Plain Cigarette Packaging vs Branded Packaging: Can You Smell the Difference?

The South African Government is currently preparing a Draft Bill that will introduce plain packaging for all cigarette brands.  This means restricted use of brand images, promotions and logos.

Selling cigarettes is becoming increasingly difficult throughout the world as governments become convinced that smoking is associated with a variety of diseases, including heart disease, strokes and blindness.

The Neuro Against Smoking (NAS) research study, of which NMASA represented South African, aimed at investigating people’s implicit attitudes towards smoking. That is, what smokers’ subconscious attitudes were towards smoking. 


What are the consequences of plain packaging?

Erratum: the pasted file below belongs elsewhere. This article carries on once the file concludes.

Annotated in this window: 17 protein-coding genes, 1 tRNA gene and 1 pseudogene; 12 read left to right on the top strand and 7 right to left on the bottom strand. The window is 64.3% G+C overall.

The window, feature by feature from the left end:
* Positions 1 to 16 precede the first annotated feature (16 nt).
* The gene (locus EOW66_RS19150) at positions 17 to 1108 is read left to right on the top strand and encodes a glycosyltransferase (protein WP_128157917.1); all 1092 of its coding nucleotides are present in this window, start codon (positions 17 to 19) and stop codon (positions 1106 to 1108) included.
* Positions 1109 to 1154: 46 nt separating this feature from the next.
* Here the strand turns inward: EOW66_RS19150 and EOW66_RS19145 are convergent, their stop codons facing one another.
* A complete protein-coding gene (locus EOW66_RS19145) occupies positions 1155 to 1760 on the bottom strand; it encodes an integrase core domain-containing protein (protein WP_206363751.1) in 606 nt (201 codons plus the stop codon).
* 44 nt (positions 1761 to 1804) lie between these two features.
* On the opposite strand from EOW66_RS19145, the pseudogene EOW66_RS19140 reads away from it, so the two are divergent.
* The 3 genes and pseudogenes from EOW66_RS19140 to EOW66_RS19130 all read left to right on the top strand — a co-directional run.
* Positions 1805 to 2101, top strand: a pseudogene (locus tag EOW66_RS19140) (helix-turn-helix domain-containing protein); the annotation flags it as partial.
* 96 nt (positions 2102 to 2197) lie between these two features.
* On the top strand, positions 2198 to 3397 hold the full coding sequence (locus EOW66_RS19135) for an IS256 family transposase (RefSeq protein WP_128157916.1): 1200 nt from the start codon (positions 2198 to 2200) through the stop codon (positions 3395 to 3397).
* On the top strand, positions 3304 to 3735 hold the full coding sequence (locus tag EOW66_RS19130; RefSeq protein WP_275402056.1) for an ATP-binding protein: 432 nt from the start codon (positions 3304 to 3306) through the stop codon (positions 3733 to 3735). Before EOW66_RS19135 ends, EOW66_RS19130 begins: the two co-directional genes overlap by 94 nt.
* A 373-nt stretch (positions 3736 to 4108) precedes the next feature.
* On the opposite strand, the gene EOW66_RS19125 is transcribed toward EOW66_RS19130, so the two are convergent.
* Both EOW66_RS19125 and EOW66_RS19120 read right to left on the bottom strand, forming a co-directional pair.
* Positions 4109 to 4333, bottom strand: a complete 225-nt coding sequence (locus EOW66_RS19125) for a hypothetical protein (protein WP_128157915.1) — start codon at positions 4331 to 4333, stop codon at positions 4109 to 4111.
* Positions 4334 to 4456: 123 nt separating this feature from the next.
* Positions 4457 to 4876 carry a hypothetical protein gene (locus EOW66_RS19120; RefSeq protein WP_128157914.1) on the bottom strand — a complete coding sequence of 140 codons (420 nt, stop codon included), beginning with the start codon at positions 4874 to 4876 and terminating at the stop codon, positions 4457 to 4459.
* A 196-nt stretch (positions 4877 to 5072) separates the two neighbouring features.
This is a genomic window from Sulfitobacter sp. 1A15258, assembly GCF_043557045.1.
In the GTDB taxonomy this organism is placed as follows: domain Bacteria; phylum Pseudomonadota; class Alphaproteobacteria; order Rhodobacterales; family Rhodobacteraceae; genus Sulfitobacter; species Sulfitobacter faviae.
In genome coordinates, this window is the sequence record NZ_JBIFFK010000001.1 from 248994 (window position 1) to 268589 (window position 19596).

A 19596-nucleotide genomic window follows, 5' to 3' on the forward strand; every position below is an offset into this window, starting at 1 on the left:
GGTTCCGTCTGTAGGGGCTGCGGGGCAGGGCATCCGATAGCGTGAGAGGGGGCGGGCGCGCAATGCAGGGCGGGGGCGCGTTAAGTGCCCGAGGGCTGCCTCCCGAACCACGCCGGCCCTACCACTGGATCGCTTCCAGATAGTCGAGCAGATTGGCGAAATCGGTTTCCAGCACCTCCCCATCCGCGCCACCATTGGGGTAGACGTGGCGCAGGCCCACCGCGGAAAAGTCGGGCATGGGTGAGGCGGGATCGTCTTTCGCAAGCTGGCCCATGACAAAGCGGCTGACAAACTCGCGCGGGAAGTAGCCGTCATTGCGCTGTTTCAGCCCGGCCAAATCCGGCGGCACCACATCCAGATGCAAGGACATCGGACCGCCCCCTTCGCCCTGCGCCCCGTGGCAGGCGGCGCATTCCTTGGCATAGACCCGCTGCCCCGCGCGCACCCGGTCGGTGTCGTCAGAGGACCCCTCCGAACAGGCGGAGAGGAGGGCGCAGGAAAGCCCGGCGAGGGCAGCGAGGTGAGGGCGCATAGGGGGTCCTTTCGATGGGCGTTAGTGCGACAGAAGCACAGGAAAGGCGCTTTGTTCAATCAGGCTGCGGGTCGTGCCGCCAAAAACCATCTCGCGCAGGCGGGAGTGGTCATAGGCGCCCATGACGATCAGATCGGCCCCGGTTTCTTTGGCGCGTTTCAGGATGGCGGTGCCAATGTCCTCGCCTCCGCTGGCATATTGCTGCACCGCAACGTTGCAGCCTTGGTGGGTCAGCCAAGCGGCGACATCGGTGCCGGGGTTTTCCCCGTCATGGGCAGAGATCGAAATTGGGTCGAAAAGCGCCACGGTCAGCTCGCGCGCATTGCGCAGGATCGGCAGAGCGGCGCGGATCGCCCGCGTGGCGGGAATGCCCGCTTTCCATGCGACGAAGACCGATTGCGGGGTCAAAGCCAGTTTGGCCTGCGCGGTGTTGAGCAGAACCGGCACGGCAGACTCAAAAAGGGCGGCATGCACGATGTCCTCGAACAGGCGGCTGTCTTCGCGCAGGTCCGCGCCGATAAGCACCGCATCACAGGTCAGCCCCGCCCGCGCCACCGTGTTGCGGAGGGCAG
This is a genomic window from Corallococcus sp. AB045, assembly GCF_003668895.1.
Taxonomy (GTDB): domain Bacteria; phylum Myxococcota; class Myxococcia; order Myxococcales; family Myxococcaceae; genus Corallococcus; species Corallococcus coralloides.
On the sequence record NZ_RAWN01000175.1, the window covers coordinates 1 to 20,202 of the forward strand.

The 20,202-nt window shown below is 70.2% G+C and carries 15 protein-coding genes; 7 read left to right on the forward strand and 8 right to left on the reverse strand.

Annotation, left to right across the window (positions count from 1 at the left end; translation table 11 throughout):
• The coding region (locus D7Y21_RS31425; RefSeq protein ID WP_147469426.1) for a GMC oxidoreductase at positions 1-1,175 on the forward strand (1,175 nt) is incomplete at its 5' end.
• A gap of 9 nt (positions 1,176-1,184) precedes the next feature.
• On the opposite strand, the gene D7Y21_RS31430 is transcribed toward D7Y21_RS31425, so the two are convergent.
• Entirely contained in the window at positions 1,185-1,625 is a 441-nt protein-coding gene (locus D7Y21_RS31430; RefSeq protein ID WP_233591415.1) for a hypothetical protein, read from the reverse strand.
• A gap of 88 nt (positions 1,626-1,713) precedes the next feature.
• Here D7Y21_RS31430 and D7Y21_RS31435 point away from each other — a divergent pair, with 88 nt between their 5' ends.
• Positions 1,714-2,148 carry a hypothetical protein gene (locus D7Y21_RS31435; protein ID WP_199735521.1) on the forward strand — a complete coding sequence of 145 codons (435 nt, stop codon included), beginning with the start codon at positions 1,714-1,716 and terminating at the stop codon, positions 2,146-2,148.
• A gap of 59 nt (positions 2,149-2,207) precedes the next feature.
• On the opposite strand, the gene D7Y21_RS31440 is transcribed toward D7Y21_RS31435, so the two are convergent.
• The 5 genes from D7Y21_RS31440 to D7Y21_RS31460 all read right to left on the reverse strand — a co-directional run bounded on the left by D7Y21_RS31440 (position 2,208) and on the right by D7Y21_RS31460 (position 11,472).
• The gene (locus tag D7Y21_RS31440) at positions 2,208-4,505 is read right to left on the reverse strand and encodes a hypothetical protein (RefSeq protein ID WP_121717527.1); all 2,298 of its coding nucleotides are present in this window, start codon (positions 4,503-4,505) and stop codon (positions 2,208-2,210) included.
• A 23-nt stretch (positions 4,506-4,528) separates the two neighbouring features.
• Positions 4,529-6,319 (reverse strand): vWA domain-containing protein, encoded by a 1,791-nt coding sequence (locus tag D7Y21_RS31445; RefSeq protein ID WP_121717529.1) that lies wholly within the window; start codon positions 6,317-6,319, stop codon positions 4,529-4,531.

Apart from likely drops in profit due to less people lighting up a cigarette (which is what the government wants), for smokers it will be harder to distinguish between two or more competing brands. But surely one smoker should be able to ‘sniff out’ a Dunhill from a Gunston?

As Phil Barden mentions in Decoded, brands frame our expectations. That is, we experience what we expect to experience – because the brand provides the context that tells us as consumers what to expect. Perception is not only about neurons firing together to give us an experience, it is also our expectations that determine our experiences. If it’s expensive, it tastes better. If it’s Brand x, it will be better than Brand y.

Researchers are all too familiar with people’s expectations. In many research studies, people are given a normal sugar pill precisely to compare people’s expectations of what they think they are taking with the real McCoy.


Anyway, it remains to be seen which competing brand customer will light up next to.

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